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NSA spied on EU antitrust official who sparred with US tech giants

A report in The New York Times pulls from Edward Snowden documents to give more details about agency surveillance of foreign officials and businesses, as well as humanitarian organizations.

Brazilian President Dilma Rousseff (left) has raised strong objections to the NSA's reported spying on oil company Petrobras. Today's Times story once again raises the issue of spying for economic advantage.
Miguel Schincariol/AFP/Getty Images

The NSA and its British counterpart, the GCHQ, spied on the official in charge of the European Commission's antitrust office, which has threatened Google with large fines and has already levied punitive fees from Microsoft and Intel, a new report says.

Relying on documents provided by former NSA contractor Edward Snowden, The New York Times today gives "a much fuller portrait" of the intelligence agencies' interests, reporting that the allied services' targets from 2008 to 2011 have included not only Joaquin Almunia, the aforementioned antitrust official, but also an Israeli prime minister and defense minister; various other heads of state (and sometimes their families); the French oil and gas giant Total; Unicef, the United Nations' Children's Fund; and the UN Institute for Disarmament studies.

This particular set of documents also lists, "though in smaller numbers," targets associated with terrorism and other "more obvious" areas, the Times says.

The documents don't specify if the spying on Almunia was done at the behest of the NSA or the GCHQ, the Times reports, adding that when the paper contacted the antitrust official about the surveillance, he said he was "very upset."

The NSA, for its part, responded to the Times' queries by saying, "We do not use our foreign intelligence capabilities to steal the trade secrets of foreign companies on behalf of -- or give intelligence we collect to -- U.S. companies to enhance their international competitiveness or increase their bottom line."

The agency representative also said some economic spying was necessary. "The intelligence community's efforts to understand economic systems and policies, and monitor anomalous economic activities, are critical to providing policy makers with the information they need to make informed decisions that are in the best interest of our national security."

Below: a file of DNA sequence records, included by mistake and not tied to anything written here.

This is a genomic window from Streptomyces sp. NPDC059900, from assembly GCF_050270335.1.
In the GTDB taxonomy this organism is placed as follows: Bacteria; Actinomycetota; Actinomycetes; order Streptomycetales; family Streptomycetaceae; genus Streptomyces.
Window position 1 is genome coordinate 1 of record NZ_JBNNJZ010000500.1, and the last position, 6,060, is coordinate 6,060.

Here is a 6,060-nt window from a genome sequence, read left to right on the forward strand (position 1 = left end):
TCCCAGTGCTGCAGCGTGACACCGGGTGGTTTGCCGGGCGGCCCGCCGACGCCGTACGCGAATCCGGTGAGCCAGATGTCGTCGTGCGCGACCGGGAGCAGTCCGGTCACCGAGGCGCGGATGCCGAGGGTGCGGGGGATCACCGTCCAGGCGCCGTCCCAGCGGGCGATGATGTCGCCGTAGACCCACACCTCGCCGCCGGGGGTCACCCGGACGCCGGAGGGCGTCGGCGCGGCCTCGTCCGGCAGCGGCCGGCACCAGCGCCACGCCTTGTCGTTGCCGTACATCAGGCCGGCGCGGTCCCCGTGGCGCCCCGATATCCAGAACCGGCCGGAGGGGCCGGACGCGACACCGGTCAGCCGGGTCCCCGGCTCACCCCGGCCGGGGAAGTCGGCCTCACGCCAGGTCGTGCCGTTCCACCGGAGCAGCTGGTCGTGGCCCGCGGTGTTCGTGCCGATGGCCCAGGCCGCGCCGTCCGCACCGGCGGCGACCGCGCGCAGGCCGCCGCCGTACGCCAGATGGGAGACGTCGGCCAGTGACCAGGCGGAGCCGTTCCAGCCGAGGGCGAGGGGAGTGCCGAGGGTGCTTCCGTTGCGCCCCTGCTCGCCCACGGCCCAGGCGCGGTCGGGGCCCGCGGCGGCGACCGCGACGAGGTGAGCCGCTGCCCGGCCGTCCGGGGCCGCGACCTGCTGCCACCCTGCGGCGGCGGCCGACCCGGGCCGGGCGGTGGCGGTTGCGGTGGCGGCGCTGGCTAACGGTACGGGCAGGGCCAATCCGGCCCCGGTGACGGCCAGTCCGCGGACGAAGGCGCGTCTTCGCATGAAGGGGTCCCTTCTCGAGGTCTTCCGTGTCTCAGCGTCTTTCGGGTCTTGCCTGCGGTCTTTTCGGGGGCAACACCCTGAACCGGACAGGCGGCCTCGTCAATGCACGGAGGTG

In a profile of the NSA last month, the Times said the agency had "an almost unlimited agenda," spying "routinely on friends as well as foes" not only to fight terrorism but also to "achieve 'diplomatic advantage' over such allies as France and Germany and 'economic advantage' over Japan and Brazil, among other countries."

And in October, Director of National Intelligence James Clapper said during a congressional hearing that monitoring of "leadership intentions" was a "hardy perennial" of the intelligence trade and one of the first things he learned in intelligence school back in 1963. He also answered "absolutely" when asked if US allies had spied on the states.

Nevertheless, revelations about the NSA's activities have caused a stir in Europe and elsewhere, and a report released this week by an investigative panel appointed by President Obama recommended stronger limits on monitoring foreign leaders, especially those of allied countries. The NSA told the Times in regard to today's story that it's reviewing how it coordinates on allied spying.

The executive director of Médecins du Monde, a relief organization that services war-torn areas and that was also spied on, told the Times that "there is absolutely no reason for our operations to be secretly monitored."

Read the Times report here.